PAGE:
Big benefitsA government impact assessment on the rollout of flexible working to all employees estimates that the new policy will bring overall economic benefits of about £475m in the first ten years through increased productivity, reduced overheads, lower labour turnover and reduced absenteeism.
Of 400 business owners surveyed, 30% believed that meaningful flexible working policies would boost staff morale and enhance employee productivity.
Symington-Mills works from home two days a week. “Those can sometimes be my most productive days of the week because I can work largely uninterrupted – in the office it is all phone calls and meetings,” she says, noting that discipline is needed not to allow the smartphone or laptop to rule your life.
Successfully working from home, she says, requires “trust from the employer and discipline from the employee to ensure we don’t end up in a place in 30 or 40 years where we are all working non-stop, irrespective of where we are.”
More admin?The Federation of Small Businesses (FSB) is concerned that while the new legislation is designed to be light-touch in terms of regulations, it will entail additional administration.
However, Samantha Mangwana, Partner at Slater & Gordon Lawyers, says the revised procedure for requesting and considering the right to work flexibly is a “simplification all round for employers as much as employees” as it is “far less prescriptive than the old regime.”
Mangwana, who specialises in employment and discrimination law, notes that the right to request flexible working has been in place for at least a decade – albeit restricted to parents and carers. A survey commissioned by the FSB found that four in five small firms currently offer flexible working.
However, some FSB members are concerned that problems related to dealing with multiple, conflicting requests could introduce a “negative dynamic” into the workplace.
Mangwana says the stipulation that firms consider requests in a “reasonable manner” within three months takes into account the size of a business among other considerations.
“What’s practical for a three-person business is not necessarily the same as what’s practical for a huge investment bank, for example. So the law applies to all but what is reasonable and practical for an employer will vary depending on their size and administrative resources,” she says.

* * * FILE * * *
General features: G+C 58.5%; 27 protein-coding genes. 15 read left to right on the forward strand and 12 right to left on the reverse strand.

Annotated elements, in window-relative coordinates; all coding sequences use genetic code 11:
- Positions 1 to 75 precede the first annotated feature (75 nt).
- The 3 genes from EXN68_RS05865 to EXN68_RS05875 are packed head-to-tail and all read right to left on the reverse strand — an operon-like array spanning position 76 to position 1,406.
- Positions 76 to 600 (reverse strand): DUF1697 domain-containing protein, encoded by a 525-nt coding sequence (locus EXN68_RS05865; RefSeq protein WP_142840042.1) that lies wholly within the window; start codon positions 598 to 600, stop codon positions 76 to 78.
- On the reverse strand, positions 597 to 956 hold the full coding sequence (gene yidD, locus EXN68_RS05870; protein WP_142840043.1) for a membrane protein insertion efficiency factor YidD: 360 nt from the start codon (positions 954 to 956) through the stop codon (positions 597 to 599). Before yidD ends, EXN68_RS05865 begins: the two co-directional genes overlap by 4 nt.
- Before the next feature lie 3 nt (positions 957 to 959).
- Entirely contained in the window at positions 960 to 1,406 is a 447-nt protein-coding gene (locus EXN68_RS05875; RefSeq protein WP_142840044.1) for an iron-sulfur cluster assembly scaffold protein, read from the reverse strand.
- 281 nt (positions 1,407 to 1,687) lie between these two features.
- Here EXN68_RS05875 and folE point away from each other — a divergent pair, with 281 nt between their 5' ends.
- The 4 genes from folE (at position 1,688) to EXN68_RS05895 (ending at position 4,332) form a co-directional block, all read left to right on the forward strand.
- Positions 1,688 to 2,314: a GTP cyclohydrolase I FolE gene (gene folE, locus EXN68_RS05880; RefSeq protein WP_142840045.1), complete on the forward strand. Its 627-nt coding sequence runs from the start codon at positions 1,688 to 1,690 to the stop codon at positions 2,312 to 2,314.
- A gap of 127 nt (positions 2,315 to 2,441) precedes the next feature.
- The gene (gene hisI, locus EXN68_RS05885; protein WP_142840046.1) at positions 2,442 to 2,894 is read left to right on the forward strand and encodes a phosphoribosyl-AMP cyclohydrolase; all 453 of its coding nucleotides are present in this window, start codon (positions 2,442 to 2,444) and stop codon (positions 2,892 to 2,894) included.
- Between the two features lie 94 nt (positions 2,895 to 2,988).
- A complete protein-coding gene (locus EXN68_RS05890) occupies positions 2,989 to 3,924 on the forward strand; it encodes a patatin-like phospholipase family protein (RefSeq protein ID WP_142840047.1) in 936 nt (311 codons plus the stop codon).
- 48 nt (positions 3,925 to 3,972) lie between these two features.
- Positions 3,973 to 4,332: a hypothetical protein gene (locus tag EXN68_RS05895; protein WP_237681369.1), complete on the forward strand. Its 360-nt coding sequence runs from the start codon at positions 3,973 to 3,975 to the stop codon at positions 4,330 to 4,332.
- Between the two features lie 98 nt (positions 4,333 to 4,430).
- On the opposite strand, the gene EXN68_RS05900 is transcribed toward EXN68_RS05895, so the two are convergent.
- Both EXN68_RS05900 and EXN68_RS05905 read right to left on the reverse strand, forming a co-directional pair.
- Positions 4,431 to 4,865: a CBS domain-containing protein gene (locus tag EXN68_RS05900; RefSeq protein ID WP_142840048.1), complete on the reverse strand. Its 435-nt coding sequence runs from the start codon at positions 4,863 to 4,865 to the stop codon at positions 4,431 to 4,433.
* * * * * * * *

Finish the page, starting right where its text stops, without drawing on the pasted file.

Going to tribunalThe Government has acknowledged that the change in legislation may result in an extra 150 tribunal cases every year. While this would amount to an increase of more than 50% on the 277 flexible working cases brought in 2010-11, it would still be a tiny fraction of the 190,000 total claims taken to tribunal in 2012. The number of claims plummeted following changes to employment tribunals in 2013, which included the introduction of charges of up to £950 for employees taking their case to tribunal.
Mangwana says that employers need to bear in mind that a refusal may generate a discrimination claim or even one of constructive unfair dismissal if the request is handled badly or rejected without proper consideration. In considering requests employers should be willing to negotiate, open-minded and aware of any precedents.
She views the new legislation as a “stepping stone in the right direction” that, overall, will benefit both employees and employers.
“Once people have a flexible working arrangement they are very keen to make sure they can keep them. It is likely to bind them to their employer because they might not be able to get the same arrangement if they move companies.
“It is recognition that we need a more modern workplace – but it has to work for everyone.”
Overall, Symington-Mills is also positive about the legislation, but reiterates that a change is culture is essential. “It is all very well having a flexible working arrangement but if having one means your career progression falls stone dead, then that is clearly unsatisfactory, and a real problem many City mothers struggle with. Their career either does not move forward or not at the same pace that it would have otherwise.
“The challenge for Cityfathers is different. It is more difficult for fathers to ask for flexible working as there is more of a stigma surrounding men putting in such requests.”